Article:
All those who have followed the tortuous progress of the revised English translation of the Missal over the past five years might be wondering if the project will ever reach a successful conclusion.
However, recent comments by Cardinal George Pell, chairman of the Vox Clara Committee (consisting of 12 bishops), indicate there is light at the end of the tunnel at last.
In addition, a 'leaked' copy of the latest available draft (2006) of the revised translation indicates that most of the changes appear to have been finalised, subject to ultimate Vatican approval.
An earlier draft (2004) was analysed in AD2000 and comparison between this and the 2006 draft indicates that the most obvious improvements from the present inferior translation, e.g., 'blessed' instead of 'happy', remain in place, while numerous relatively minor revisions to the earlier draft have mostly enhanced style and readability without sacrificing accuracy.
While in England for a meeting of the Vox Clara Committee in March 2007, Cardinal Pell was interviewed by the Catholic Herald. He was asked: 'Can you tell us what stage we're at in the new English translation of the Mass?'
The Cardinal replied: 'We're dangerously close to the bishops of ICEL [the International Committee for English in the Liturgy] approving the complete first draft of the Roman Missal into English. But this is a crucial time when we consolidate the good work or perhaps where it slips away from us just a little bit further. The quality of the work being done is very good, I'm sure it will prove to be generally acceptable. The worst fears of a few will not be realised in any way at all and it will be rich and nourishing for the religious life of people.
'As you know, criticism of the previous translation was that it was rushed ... Well look, we've been working for five years already. Whatever accusations might be levelled against us, you couldn't successfully argue that we've rushed.'
Asked for an estimate of when the new translation would be available in parishes, Cardinal Pell said, 'We've been going five years and since we've started I've said it was just two years away. That must be coming closer to the truth.'
Over this period, the unchanging parts of the Missal or the 'Order of Mass', having been reviewed three times by ICEL and sent to the English-speaking bishops conferences for comment, received affirmative votes by the bishops of the respective countries during 2006.
Archbishop Denis Hart, Australia's ICEL representative, last year estimated that at the earliest the bishops' conferences would be giving their 'definitive vote' on the first half of the Missal during 2007 and the second half of the Missal by the middle of 2008.
He thought that 'the earliest date for a Missal being available would be the end of 2008 or the start of 2009'.
This revised Missal will include most of the changes that were identified in a detailed report in this journal (July 2004), to judge from the latest draft to hand.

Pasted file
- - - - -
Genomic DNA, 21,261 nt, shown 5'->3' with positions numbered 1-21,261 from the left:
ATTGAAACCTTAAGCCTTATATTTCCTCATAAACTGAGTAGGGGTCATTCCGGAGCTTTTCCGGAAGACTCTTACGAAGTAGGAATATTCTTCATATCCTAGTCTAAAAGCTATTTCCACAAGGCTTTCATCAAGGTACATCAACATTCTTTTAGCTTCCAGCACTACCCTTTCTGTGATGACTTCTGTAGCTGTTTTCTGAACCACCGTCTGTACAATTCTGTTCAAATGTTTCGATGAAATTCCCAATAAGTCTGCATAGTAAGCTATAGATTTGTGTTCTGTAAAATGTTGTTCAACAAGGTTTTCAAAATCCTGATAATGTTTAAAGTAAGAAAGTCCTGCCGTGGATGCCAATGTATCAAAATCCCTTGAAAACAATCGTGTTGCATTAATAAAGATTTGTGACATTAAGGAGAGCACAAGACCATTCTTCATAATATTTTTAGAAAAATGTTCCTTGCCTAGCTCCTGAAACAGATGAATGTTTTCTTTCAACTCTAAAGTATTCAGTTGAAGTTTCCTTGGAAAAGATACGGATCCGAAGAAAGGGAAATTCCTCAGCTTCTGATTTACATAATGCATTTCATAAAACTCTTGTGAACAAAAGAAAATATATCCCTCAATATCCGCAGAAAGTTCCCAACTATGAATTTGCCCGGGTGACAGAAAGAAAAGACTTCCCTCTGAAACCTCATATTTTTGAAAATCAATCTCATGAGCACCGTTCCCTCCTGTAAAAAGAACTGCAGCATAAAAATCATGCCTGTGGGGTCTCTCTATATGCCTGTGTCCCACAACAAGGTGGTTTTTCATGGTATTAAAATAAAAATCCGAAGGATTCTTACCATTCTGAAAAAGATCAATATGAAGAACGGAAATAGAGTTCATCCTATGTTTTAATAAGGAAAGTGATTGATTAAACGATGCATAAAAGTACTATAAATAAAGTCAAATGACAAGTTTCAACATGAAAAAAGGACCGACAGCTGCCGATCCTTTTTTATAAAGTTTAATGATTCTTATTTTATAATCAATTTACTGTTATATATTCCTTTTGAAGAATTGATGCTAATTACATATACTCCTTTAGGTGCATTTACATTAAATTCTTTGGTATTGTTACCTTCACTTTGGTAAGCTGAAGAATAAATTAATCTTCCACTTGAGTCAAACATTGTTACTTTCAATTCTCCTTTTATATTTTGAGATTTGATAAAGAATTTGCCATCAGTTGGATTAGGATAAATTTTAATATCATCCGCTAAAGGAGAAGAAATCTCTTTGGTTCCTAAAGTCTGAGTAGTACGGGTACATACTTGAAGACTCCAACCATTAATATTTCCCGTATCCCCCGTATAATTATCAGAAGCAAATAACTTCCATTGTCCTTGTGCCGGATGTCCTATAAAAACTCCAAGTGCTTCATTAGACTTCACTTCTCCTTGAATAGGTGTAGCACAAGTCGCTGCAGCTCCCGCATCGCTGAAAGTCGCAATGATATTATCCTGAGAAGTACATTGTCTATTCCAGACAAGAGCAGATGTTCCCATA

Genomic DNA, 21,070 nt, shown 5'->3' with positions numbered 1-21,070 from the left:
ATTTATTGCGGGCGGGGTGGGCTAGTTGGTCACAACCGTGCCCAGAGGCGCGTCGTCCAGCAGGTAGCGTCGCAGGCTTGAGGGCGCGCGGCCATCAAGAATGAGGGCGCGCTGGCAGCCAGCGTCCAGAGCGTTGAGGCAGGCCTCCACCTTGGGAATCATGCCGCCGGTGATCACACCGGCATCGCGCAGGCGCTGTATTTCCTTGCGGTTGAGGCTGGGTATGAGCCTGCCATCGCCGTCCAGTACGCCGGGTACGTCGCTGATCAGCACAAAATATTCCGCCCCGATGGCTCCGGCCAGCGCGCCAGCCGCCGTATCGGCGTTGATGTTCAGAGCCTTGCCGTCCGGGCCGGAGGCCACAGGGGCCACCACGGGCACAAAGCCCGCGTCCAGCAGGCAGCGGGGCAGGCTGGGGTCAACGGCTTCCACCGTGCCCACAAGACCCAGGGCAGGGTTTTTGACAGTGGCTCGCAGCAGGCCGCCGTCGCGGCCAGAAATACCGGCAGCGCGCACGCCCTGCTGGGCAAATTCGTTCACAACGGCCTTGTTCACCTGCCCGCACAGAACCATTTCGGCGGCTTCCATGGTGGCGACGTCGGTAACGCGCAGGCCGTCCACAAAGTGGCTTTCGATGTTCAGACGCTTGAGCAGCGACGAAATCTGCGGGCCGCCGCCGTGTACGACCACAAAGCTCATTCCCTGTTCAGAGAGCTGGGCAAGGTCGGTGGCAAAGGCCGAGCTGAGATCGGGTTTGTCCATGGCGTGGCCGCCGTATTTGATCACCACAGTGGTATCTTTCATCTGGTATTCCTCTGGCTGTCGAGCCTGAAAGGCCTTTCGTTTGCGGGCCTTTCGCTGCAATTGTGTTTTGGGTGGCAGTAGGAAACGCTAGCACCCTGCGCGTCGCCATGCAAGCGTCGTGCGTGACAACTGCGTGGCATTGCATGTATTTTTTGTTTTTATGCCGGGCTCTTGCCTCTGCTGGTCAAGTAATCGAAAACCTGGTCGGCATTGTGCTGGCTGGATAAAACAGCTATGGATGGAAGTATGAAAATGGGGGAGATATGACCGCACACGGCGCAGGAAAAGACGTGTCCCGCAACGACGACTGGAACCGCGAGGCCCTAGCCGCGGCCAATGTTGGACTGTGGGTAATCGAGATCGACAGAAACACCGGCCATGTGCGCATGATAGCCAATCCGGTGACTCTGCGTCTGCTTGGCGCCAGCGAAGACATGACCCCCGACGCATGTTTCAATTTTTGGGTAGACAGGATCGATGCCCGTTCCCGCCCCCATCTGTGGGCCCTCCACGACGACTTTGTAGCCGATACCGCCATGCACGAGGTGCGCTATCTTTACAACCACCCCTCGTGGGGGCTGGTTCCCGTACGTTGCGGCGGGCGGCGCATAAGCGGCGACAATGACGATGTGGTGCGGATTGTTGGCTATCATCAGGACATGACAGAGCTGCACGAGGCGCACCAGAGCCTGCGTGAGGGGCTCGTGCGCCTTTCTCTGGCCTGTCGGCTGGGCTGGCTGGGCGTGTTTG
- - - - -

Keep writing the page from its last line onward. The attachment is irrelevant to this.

One notable difference arises from a Vatican ruling in November 2006 that the Latin phrase at the Consecration, pro multis, should be rendered as 'for many' instead of 'for all' in all new translations of the Eucharistic Prayers.
Cardinal Francis Arinze, the Prefect of the Congregation for Divine Worship, had written to the heads of the world's episcopal conferences, informing them of the Vatican decision.
Overall, there has been a complete re-translation of the Missal, with the most substantial differences appearing in the words of the priest celebrant, especially in the Eucharistic Prayers.
The following will be the most obvious changes to the lay people's responses when the revised Missal finally becomes available:
* 'And with your spirit' instead of 'And also with you';
* 'through my fault, through my fault, through my most grievous fault' as well as 'and you my brothers and sisters' instead of 'and you here present' in the Confiteor;
* 'peace on earth to people of good will' instead of 'peace to his people on earth' and 'Only-begotten Son' for 'Only Son of the Father' in the Gloria;
* In the Nicene Creed, 'I believe' instead of 'We believe', 'all things visible and invisible' for 'seen and unseen', 'by the Holy Spirit was incarnate of the Virgin Mary' instead of 'born of' and 'for us and our salvation', with 'men' deleted;
* 'Pray, brothers and sisters, that the sacrifice which is mine and yours [not our], may be acceptable';
* 'We proclaim your death, O Lord, and profess your resurrection until you come in glory' instead of 'Christ has died, Christ is risen, Christ will come again';
* 'Behold the Lamb of God ... Blessed are those called to the banquet of the Lamb ... Lord, I am not worthy that you should enter under my roof, but only say the word, and my soul shall be healed'.
These are just a few examples of the many improvements that will be found in the revised Missal. Apart from being more accurate translations from the Latin originals, while allowing for reasonable fluency, the wordings are also far more in keeping with the sacred mysteries being celebrated in the Mass than the often dumbed down language presently in use.